Limits of Imagination
Montreal, January 2005

previous next

previous next

I've always thought that there were no limits to what I could imagine. Distant planets, aliens, dreams, the future, the past etc, it seemed that I could envision anything. Have you always thought the same thing too about your own imagination? This picture will show you that you actually have limits.

Begin by imagining that the artist is showing you a card with red paint on it. No problem? Now try yellow. Next imagine that the yellow and red have been combined and he is holding up a streak of orange. This is all very easy for you to imagine. Vary the shade of orange in your imagination so it moves from light orange to bright orange. Your imagination allows you to do all these things.

Now imagine that the artist has spent weeks and weeks creating a new colour, the - drum roll - fourth primary colour. Look hard at the streak and try and imagine what the colour looks like. Its impossible, isn't it.

As much as we would love to, we can't imagine a new primary colour because we have never experienced it before. In other words, our imagination can't go beyond what we have already seen and felt. Maybe some people find this whole exercise obvious, but it surprised me. Its a bit sobering, to know my own limits.

"How about aliens?" you might wonder. If we can only imagine what we have experienced, how can we imagine an alien when none of us have actually met one? I believe that any alien you imagine will simply be what you have seen in the movies or other media. These images of aliens are simply variations of the human and/or animal form. An alien will have a human body but some sort of bony rhinosauras horn jutting out of its forehead. Or it may have eight legs like a spider and a human face. The point is that it will be made up of things we have already seen - heads, legs, arms, horns, bones, etc etc. That is the limit of our imagination.

There is a good side to all of this. The way to expand your imagination is to increase the number of experiences you have in real life, the people you know, and the subjects you learn. Your imagination can draw on these experiences to expand its own boundaries. The result is self-reinforcing. Expanded imaginations will help you have new experiences and enjoy them more fully.

****If you are able to see the fourth primary colour, email me :) ***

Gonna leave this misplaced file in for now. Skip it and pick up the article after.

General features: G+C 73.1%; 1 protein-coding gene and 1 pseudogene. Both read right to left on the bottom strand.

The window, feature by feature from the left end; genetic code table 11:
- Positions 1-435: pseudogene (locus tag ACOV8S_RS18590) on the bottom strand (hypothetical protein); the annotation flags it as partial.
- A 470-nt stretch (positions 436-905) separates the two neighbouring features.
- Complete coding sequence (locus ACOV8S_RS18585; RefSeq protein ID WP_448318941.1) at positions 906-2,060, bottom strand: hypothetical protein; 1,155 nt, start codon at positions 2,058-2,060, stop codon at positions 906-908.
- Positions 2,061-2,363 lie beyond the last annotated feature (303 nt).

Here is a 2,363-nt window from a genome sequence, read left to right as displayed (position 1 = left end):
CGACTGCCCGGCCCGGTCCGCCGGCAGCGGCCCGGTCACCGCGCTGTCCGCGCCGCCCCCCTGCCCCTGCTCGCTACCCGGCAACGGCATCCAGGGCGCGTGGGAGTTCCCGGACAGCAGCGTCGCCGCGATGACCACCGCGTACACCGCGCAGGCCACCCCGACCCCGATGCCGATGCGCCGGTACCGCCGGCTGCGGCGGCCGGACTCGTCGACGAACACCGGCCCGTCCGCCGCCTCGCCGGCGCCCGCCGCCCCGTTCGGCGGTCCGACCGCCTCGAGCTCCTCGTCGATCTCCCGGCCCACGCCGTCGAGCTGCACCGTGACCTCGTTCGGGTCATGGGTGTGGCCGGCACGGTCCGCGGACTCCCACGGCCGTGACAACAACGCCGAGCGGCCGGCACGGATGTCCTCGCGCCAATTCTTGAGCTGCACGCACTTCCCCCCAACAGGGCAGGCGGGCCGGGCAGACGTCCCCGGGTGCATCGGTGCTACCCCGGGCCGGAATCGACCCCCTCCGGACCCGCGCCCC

Leave a comment

Thu Mar 24 17:46:48 2005 from Jad < [email protected] >

The shadowing around this "colour" implies more than texture, it adds a sense of separation between it and the page. Paint of a certain colour, once on a page, belongs to it while this one almost has a sense of individuality. In this case however, it gives the impression that this 4th dimension adds an energy component making this perhaps more of an idea than a colour...You have created the first tangible idea...only it's still imprisonned inside your work.

Sat May 28 04:39:34 2005 from Chris Shannon < [email protected] >

A tetrachromat is an organism for which the perceptual effect of any arbitrarily chosen light from its visible spectrum can be matched by a mixture of no more than four different pure spectral lights.

Tetrachromacy has not yet been demonstrated as a characteristic property of any mammalian species, though it is likely that it occurs in some birds, fish, amphibians, reptiles and insects. Humans and other Old World primates normally have three types of cone cells and are therefore trichromats. However, at low light intensities the rod cells may contribute to colour vision, giving a small region of tetrachromacy in the colour space. It has also been suggested that women who are carriers for certain kinds of color blindness (protanomaly or deuteranomaly) may be born as full tetrachromats, having four different simultaneously functioning kinds of cones.


So at low light levels we can all see the fourth primary colour, using our rods as colour sensors.

Thu Sep 29 12:53:24 2005 from Lope < lope_away at yahoo dot com >

Well next time in a dark room I'll pay extremely close attention to the colours I see - maybe a fourth one will appear. I'm closing my eyes tight right now, and all I'm seeing is black, and some purple.

You mentioned one deficiency - deuteranomaly. The picture below shows what its like to have this deficiency, versus being a normal trichromat.

pinched from the University of Calgary Psychology page.

Wonder what this picture would look like if it compared a normal trichromat to a tetrachromat?

Sun Nov 13 21:53:30 2005 from

"Its a bit sobering, to know my own limits.... There is a good side to all of this." -- -- If these ideas interest you (though sobering) try "The Denial of Death" by Ernest Becker. The unrelenting internal struggle between symbolic/idetic and animal/creature realities. This conflict explains much of what occurs in our minds. The ever self-admiring brain ... so easily insulted when confronted by his creaturly (physical) reaity (limits). Fascinating! ***But guaranteed: sobering as death***

Tue Nov 15 12:56:43 2005 from Lope < lope_away at yahoo dot com >

I did some reading on Becker, fascinating work - thanks for the comment.

A picture of Ernest Becker, from this website.

From the bits I read on the net, Becker believed that we humans create fantasies about our own physical limitations, mainly death, in order to give us the strength to continue living. These fantasies allow us to ignore the fact that we will one day die, and that we don't entirely know what will happen after.

Which brings up the question - why bother learning what your weaknesses are? Why not convince yourself that your imagination is unlimited, or believe that good things will happen after you die? At least this gives you hope and happiness.